By Martijn Icks
When did character assassination originate? The question is impossible to answer. We can safely bet that the art of defamation is as old as human civilization itself, if not actually older. Even in prehistoric times, it’s all too easy to imagine some ambitious caveman spreading nasty tales about a rival for a leadership position or a desirable mate, trying to turn the whole tribe against his competitor.
History, however, is about recorded events, and some of the earliest attestations of character assassination come from ancient Egypt, one of the oldest civilizations in the world. Tellingly, perhaps, one of the prime examples is a woman: Pharaoh Hatshepsut of the Eighteenth Dynasty, one of the first recorded female rulers in world history.
Hatshepsut, the wife of Pharaoh Thutmose II, gained power as the regent of her orphaned nephew, the two-year-old Thutmose III, in or around 1479 BCE. Not content with this influential position, however, she soon claimed the title of Pharaoh outright, reigning successfully for over twenty years.
Although this wasn’t entirely without precedent – there had been two or three female pharaohs before – it was certainly exceptional. In her statues, Hatshepsut often took on an androgynous appearance, wearing the pharaoh’s traditional false beard. Texts sometimes refer to her as a man, at other times as a woman.
After Hatshepsut’s death in 1458 BCE, Thutmose III was finally able to emerge from her shadow and start ruling in his own right. Towards the end of his reign, an assault against his predecessor’s memory was launched: her name was chiseled off inscriptions, her depictions on temple reliefs erased, leaving conspicuous gaps.
It’s possible that Thutmose resented that he had been forced to play second violin to his ambitious aunt for so long, but that begs the question why he waited two decades before he started to attack her memory. Perhaps he was worried that Hatshepsut’s inspiring example would set a precedent for other women to seize power. Alternatively, the culprit may have been Thutmose’s son and co-regent, Amenhotep II, who later claimed many of Hatshepsut’s achievements as his own.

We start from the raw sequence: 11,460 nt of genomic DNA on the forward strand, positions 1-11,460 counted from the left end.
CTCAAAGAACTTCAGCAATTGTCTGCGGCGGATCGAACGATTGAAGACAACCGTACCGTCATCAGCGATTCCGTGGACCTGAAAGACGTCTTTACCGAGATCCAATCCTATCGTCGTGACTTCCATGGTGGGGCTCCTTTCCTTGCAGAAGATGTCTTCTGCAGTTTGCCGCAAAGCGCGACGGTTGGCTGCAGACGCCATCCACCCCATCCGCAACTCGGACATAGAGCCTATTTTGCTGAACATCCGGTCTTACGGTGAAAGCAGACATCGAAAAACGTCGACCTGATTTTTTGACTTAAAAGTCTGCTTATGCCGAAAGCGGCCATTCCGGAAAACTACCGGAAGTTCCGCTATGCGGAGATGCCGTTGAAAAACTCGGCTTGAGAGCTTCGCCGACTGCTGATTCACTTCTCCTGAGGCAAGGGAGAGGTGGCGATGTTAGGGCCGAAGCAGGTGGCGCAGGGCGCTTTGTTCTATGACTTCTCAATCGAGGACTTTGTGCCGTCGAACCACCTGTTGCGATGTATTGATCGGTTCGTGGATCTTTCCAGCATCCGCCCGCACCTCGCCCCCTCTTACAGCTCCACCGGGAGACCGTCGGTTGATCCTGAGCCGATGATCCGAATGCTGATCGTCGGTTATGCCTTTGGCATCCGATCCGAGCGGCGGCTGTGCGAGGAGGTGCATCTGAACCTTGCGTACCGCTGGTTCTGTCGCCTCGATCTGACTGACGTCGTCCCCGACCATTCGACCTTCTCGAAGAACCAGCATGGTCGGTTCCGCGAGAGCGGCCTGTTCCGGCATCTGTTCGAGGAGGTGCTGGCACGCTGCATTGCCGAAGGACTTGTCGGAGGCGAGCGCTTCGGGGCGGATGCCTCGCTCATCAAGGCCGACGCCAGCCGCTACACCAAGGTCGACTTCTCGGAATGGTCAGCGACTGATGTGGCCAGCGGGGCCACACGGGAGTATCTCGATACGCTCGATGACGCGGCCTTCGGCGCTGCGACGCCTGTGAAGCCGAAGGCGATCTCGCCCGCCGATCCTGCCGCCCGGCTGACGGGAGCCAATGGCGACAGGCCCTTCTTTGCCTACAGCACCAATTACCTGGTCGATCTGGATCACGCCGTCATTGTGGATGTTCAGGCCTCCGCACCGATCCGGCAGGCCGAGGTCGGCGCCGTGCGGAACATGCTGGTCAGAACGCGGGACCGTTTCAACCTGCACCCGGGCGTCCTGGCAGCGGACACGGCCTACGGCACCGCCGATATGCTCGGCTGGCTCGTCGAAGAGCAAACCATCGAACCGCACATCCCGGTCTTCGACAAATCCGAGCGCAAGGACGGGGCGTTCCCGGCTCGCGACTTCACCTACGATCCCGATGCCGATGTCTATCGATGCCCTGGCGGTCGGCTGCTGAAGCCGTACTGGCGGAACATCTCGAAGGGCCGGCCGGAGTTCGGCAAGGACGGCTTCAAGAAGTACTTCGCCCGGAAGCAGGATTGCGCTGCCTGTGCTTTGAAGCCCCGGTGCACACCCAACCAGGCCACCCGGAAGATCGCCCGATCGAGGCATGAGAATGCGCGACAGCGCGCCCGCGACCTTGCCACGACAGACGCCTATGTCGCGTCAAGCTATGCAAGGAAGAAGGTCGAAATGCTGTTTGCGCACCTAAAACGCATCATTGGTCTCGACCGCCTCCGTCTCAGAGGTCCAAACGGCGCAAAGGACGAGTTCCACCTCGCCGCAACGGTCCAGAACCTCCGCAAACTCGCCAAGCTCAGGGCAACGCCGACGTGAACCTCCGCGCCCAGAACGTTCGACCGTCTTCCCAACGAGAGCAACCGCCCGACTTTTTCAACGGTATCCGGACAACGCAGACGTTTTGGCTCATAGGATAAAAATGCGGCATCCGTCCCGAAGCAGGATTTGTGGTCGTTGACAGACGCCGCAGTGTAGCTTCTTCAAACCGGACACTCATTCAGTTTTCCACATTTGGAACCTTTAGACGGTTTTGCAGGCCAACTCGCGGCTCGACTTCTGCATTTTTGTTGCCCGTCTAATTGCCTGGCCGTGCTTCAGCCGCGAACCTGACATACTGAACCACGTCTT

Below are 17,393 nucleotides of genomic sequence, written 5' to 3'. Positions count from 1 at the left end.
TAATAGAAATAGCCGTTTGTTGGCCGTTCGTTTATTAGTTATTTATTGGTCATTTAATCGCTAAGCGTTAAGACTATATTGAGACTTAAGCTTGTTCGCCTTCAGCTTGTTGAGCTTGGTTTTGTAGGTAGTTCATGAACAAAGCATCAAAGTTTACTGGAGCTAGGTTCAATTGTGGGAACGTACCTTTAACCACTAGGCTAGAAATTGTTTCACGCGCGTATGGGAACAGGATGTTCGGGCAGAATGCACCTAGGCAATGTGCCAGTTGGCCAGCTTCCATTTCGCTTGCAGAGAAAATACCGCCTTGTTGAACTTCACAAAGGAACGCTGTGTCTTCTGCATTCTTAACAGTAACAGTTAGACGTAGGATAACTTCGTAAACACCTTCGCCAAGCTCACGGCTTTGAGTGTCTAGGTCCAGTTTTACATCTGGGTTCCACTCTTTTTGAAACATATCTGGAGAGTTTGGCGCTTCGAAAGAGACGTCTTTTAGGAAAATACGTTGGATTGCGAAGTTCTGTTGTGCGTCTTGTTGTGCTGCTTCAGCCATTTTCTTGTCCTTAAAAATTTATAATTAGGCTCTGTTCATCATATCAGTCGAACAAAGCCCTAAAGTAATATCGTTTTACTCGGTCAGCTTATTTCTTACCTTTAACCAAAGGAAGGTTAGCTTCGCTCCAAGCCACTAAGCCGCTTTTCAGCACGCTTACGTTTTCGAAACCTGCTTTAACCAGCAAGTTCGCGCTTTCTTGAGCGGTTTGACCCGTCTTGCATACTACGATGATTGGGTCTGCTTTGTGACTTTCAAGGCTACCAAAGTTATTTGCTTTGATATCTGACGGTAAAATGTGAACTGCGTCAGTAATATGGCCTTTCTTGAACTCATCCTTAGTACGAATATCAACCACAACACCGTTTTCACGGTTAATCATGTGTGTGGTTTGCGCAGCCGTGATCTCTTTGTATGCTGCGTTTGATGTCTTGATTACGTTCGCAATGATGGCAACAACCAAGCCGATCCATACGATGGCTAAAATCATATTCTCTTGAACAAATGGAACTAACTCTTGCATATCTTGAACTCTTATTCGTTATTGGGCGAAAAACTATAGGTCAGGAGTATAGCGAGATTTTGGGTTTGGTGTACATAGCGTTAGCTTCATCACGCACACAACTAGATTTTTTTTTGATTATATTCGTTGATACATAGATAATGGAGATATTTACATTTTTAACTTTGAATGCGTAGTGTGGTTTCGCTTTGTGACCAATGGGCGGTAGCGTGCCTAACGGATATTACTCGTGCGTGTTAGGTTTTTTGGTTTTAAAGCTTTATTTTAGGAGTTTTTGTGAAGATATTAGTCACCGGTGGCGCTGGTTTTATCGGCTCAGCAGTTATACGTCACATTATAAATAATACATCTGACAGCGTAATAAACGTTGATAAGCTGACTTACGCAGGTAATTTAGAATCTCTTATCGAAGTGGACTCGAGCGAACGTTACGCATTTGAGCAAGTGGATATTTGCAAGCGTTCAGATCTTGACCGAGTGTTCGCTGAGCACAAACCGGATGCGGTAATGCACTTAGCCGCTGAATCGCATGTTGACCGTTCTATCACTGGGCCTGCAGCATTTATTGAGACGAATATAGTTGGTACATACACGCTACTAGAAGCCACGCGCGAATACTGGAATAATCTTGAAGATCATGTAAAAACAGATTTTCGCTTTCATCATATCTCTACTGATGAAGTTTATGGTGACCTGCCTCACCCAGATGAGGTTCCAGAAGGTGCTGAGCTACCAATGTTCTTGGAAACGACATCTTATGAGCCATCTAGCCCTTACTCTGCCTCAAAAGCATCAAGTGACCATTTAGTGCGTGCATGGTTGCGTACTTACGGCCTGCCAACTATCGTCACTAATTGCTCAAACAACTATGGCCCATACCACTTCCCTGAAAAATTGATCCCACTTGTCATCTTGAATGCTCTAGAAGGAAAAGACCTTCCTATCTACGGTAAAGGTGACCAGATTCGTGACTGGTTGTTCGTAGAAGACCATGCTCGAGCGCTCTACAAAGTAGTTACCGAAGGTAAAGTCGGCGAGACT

About a century later, another case of memory erasure occurred. This time, the victim was a man: Pharaoh Akhenaten of the Eighteenth Dynasty, who ruled from ca. 1353 to 1336 BCE. Like Hatshepsut, he was a controversial ruler, but for a very different reason: Akhenaten turned his back on traditional Egyptian religion. Instead, he advocated the worship of the hitherto minor solar deity Aten, from whom he took his name.
Akhenaten’s religious reforms did not go over well in a conservative society that treasured tradition and stability above all else. After the pharaoh’s death – he may or may not have been murdered – his successors returned to the worship of the traditional gods.
Serious efforts were made to destroy Akhenaten’s images. His sarcophagus was defaced, his name removed from lists of kings. In fact, the assault on the pharaoh’s memory was so successful that he was largely forgotten by history until he was rediscovered by nineteenth-century Egyptologists.
Character assassination, then, certainly had a role to play in the politics of pharaonic Egypt. The fact that it usually occurred posthumously should not surprise us: in an autocratic society, with a ruler claiming superhuman status, openly attacking him (or her!) was tantamount to putting one’s head in the executioner’s block.
We should also take into consideration that the range of media was very limited and to a large extent in the hands of the pharaohs, which allowed them to exercise a high degree of control over their own image. There was as yet no place for the invective speeches and mocking plays that would flourish in Classical Athens and Rome.
Nevertheless, even in the second millennium BCE, culprits were deftly practicing the art of defamation, destroying the images of their targets. Literally, in many cases.